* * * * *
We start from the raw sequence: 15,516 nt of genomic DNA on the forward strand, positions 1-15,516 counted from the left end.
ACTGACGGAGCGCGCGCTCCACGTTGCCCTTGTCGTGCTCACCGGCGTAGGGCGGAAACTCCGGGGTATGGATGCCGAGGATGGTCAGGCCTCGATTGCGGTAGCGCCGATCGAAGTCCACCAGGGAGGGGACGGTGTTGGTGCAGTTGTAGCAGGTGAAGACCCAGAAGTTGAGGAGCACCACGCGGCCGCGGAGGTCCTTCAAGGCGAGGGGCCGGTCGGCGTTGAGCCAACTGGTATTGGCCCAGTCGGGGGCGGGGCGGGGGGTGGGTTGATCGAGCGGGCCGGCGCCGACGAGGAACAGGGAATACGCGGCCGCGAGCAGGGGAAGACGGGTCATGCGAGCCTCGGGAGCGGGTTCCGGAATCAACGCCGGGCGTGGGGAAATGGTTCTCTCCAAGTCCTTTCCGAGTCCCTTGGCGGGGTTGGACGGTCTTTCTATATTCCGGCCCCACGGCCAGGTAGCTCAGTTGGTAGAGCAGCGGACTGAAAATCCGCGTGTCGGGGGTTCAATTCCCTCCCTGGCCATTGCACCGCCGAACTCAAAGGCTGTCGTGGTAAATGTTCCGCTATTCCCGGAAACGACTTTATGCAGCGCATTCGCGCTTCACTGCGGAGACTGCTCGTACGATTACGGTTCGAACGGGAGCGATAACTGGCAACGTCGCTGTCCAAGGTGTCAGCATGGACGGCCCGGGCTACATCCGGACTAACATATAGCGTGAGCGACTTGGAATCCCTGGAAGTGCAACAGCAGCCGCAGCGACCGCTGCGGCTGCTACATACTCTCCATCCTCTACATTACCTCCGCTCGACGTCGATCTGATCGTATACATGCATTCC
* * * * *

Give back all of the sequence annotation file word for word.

We start from the raw sequence: 15,516 nt of genomic DNA on the forward strand, positions 1-15,516 counted from the left end.
ACTGACGGAGCGCGCGCTCCACGTTGCCCTTGTCGTGCTCACCGGCGTAGGGCGGAAACTCCGGGGTATGGATGCCGAGGATGGTCAGGCCTCGATTGCGGTAGCGCCGATCGAAGTCCACCAGGGAGGGGACGGTGTTGGTGCAGTTGTAGCAGGTGAAGACCCAGAAGTTGAGGAGCACCACGCGGCCGCGGAGGTCCTTCAAGGCGAGGGGCCGGTCGGCGTTGAGCCAACTGGTATTGGCCCAGTCGGGGGCGGGGCGGGGGGTGGGTTGATCGAGCGGGCCGGCGCCGACGAGGAACAGGGAATACGCGGCCGCGAGCAGGGGAAGACGGGTCATGCGAGCCTCGGGAGCGGGTTCCGGAATCAACGCCGGGCGTGGGGAAATGGTTCTCTCCAAGTCCTTTCCGAGTCCCTTGGCGGGGTTGGACGGTCTTTCTATATTCCGGCCCCACGGCCAGGTAGCTCAGTTGGTAGAGCAGCGGACTGAAAATCCGCGTGTCGGGGGTTCAATTCCCTCCCTGGCCATTGCACCGCCGAACTCAAAGGCTGTCGTGGTAAATGTTCCGCTATTCCCGGAAACGACTTTATGCAGCGCATTCGCGCTTCACTGCGGAGACTGCTCGTACGATTACGGTTCGAACGGGAGCGATAACTGGCAACGTCGCTGTCCAAGGTGTCAGCATGGACGGCCCGGGCTACATCCGGACTAACATATAGCGTGAGCGACTTGGAATCCCTGGAAGTGCAACAGCAGCCGCAGCGACCGCTGCGGCTGCTACATACTCTCCATCCTCTACATTACCTCCGCTCGACGTCGATCTGATCGTATACATGCATTCC